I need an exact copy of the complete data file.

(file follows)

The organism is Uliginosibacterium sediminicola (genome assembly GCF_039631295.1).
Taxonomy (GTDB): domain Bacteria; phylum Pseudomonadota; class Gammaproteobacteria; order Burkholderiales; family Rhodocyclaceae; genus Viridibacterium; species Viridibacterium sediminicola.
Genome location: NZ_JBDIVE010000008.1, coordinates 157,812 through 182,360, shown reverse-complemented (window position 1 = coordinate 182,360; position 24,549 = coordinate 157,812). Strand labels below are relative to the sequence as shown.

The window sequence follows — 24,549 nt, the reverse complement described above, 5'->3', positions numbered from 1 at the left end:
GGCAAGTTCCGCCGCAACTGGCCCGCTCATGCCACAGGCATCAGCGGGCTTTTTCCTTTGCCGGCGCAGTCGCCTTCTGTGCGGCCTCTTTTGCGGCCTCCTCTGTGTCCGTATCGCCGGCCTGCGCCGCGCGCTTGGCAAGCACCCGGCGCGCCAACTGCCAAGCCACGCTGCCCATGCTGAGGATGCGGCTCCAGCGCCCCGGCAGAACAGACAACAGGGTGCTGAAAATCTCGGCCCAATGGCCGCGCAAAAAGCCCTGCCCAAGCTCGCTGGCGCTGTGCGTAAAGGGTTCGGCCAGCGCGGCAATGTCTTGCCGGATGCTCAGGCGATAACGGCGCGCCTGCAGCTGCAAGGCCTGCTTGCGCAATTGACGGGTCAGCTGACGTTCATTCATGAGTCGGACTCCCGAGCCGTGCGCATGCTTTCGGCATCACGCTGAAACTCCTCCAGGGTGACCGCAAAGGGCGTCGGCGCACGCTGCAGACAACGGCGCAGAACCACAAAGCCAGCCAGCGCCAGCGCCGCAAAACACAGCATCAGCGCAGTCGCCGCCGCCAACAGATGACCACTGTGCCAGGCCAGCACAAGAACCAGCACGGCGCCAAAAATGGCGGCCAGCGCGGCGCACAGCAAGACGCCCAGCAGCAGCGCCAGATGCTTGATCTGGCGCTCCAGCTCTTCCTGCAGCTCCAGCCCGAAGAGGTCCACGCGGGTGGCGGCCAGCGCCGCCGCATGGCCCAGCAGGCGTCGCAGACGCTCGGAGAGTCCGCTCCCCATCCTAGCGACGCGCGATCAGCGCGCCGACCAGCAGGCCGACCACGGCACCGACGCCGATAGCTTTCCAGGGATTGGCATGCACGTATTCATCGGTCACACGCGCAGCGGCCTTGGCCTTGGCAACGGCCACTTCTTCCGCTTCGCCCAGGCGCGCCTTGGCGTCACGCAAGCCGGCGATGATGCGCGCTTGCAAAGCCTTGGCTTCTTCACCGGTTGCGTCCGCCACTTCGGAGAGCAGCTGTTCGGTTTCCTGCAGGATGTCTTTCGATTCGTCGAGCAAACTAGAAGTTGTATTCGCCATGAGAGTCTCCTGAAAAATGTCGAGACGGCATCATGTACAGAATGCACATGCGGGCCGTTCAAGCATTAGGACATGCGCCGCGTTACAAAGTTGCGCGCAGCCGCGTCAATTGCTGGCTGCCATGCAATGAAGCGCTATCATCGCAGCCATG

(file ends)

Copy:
The organism is Uliginosibacterium sediminicola (genome assembly GCF_039631295.1).
Taxonomy (GTDB): domain Bacteria; phylum Pseudomonadota; class Gammaproteobacteria; order Burkholderiales; family Rhodocyclaceae; genus Viridibacterium; species Viridibacterium sediminicola.
Genome location: NZ_JBDIVE010000008.1, coordinates 157,812 through 182,360, shown reverse-complemented (window position 1 = coordinate 182,360; position 24,549 = coordinate 157,812). Strand labels below are relative to the sequence as shown.

The window sequence follows — 24,549 nt, the reverse complement described above, 5'->3', positions numbered from 1 at the left end:
GGCAAGTTCCGCCGCAACTGGCCCGCTCATGCCACAGGCATCAGCGGGCTTTTTCCTTTGCCGGCGCAGTCGCCTTCTGTGCGGCCTCTTTTGCGGCCTCCTCTGTGTCCGTATCGCCGGCCTGCGCCGCGCGCTTGGCAAGCACCCGGCGCGCCAACTGCCAAGCCACGCTGCCCATGCTGAGGATGCGGCTCCAGCGCCCCGGCAGAACAGACAACAGGGTGCTGAAAATCTCGGCCCAATGGCCGCGCAAAAAGCCCTGCCCAAGCTCGCTGGCGCTGTGCGTAAAGGGTTCGGCCAGCGCGGCAATGTCTTGCCGGATGCTCAGGCGATAACGGCGCGCCTGCAGCTGCAAGGCCTGCTTGCGCAATTGACGGGTCAGCTGACGTTCATTCATGAGTCGGACTCCCGAGCCGTGCGCATGCTTTCGGCATCACGCTGAAACTCCTCCAGGGTGACCGCAAAGGGCGTCGGCGCACGCTGCAGACAACGGCGCAGAACCACAAAGCCAGCCAGCGCCAGCGCCGCAAAACACAGCATCAGCGCAGTCGCCGCCGCCAACAGATGACCACTGTGCCAGGCCAGCACAAGAACCAGCACGGCGCCAAAAATGGCGGCCAGCGCGGCGCACAGCAAGACGCCCAGCAGCAGCGCCAGATGCTTGATCTGGCGCTCCAGCTCTTCCTGCAGCTCCAGCCCGAAGAGGTCCACGCGGGTGGCGGCCAGCGCCGCCGCATGGCCCAGCAGGCGTCGCAGACGCTCGGAGAGTCCGCTCCCCATCCTAGCGACGCGCGATCAGCGCGCCGACCAGCAGGCCGACCACGGCACCGACGCCGATAGCTTTCCAGGGATTGGCATGCACGTATTCATCGGTCACACGCGCAGCGGCCTTGGCCTTGGCAACGGCCACTTCTTCCGCTTCGCCCAGGCGCGCCTTGGCGTCACGCAAGCCGGCGATGATGCGCGCTTGCAAAGCCTTGGCTTCTTCACCGGTTGCGTCCGCCACTTCGGAGAGCAGCTGTTCGGTTTCCTGCAGGATGTCTTTCGATTCGTCGAGCAAACTAGAAGTTGTATTCGCCATGAGAGTCTCCTGAAAAATGTCGAGACGGCATCATGTACAGAATGCACATGCGGGCCGTTCAAGCATTAGGACATGCGCCGCGTTACAAAGTTGCGCGCAGCCGCGTCAATTGCTGGCTGCCATGCAATGAAGCGCTATCATCGCAGCCATG